Training Policymakers in Econometrics: Evidence from Two Experiments in Pakistan

Last registered on December 13, 2022


Trial Information

General Information

Training Policymakers in Econometrics: Evidence from Two Experiments in Pakistan
Initial registration date
December 04, 2022

Initial registration date is when the trial was registered.

It corresponds to when the registration was submitted to the Registry to be reviewed for publication.

First published
December 13, 2022, 10:40 PM EST

First published corresponds to when the trial was first made public on the Registry after being reviewed.



Primary Investigator

New Economic School Moscow

Other Primary Investigator(s)

PI Affiliation
PI Affiliation

Additional Trial Information

On going
Start date
End date
Secondary IDs
Prior work
This trial does not extend or rely on any prior RCTs.
Over the last half century empirical economics has gone through a paradigm shift. The credibility revolution, with its careful attention to causality, has presented itself as a new paradigm for taking the "con out of econometrics”. We hope to study causal effects of a paradigm shift in the social sciences on practitioners–policymakers–using the training of the paradigm as its instrument. There seems to be consensus emerging in the literature that policymakers are highly averse to shifting their beliefs and engage in motivated reasoning to justify their initial policy choices. Sticking to priors and being inattentive to evidence may stymie the implementation of good policies that might otherwise spur economic development. How can policymakers be made more receptive to evidence? Will training them in concepts associated with the credibility revolution make them more likely to shift their beliefs? Will it induce them to change their policy choices? Can the econometrics training impact State capacity? Can it increase uptake of tax policy for which there is causal evidence? To answer these questions, we randomize policymakers in econometrics training and trace its impact on their attitudes, policy and the population.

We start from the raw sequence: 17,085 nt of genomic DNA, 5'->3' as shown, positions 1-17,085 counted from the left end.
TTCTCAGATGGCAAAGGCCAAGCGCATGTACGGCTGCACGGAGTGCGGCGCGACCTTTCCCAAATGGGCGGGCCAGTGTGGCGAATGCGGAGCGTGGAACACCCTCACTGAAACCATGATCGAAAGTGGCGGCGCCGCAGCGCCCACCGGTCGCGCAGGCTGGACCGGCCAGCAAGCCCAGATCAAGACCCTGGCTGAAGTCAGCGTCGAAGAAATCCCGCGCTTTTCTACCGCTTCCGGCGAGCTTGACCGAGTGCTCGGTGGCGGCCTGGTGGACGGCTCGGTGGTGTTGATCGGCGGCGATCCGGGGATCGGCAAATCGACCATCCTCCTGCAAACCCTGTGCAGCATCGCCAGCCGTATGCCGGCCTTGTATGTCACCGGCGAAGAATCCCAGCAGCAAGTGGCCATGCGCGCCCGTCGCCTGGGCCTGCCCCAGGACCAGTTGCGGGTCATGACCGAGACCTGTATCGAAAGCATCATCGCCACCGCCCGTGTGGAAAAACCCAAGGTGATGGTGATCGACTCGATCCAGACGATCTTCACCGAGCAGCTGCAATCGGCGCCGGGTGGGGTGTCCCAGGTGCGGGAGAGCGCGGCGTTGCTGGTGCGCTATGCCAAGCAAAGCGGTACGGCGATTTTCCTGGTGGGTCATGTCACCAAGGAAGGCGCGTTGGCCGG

External Link(s)

Registration Citation

Chen, Daniel , Sultan Mehmood and Shaheen Naseer. 2022. "Training Policymakers in Econometrics: Evidence from Two Experiments in Pakistan ." AEA RCT Registry. December 13.
Experimental Details


Experiment 1 with Junior Ministers. — The first experiment involves an intensive training where we aim to maximize the comprehension, retention, and utilization of the educational materials. Namely, we augmented the book receipt with lectures from the books’ authors, namely, Joshua Angrist and Daniel Siegel, along with competitive writing assignments. As part of the training program, deputy ministers were assigned to write two essays. The first essay was to summarize every chapter of their assigned book, while the second essay involved discussing how the materials would apply to their career. The junior ministers in each treatment group also participated in a zoom session to present, discuss the lessons and applications of their assigned book in a structured discussion.
Experiment 2 with Tax Officers. — The second experiment involved tax officers randomized into econometrics versus a placebo training. Identical to our first experiment, the officers receive writing assignments, present their learnings in class and engage in a structured discussion.
Difference Between Experiment 1 versus Follow-on Experiment 2. — There are two differences between the first and the second experiment. The first is that the second experiment also involves a cross-randomization of two signals. Half of tax officers randomly receive an email a one-page summary of results from a paper that provides experimental evidence that sending tax reminders increases tax collection, while the remaining half are randomized to receive the handout where a correlational study that tax reminders increase tax collection. Their prior and posterior beliefs on impact of tax reminders on tax collection are also solicited. The second difference between the two experiments is that in the experiment with customs officers, we have a natural policy outcome, on tax reminders sent and tax collection, linked from treated tax officers to their tax district jurisdictions.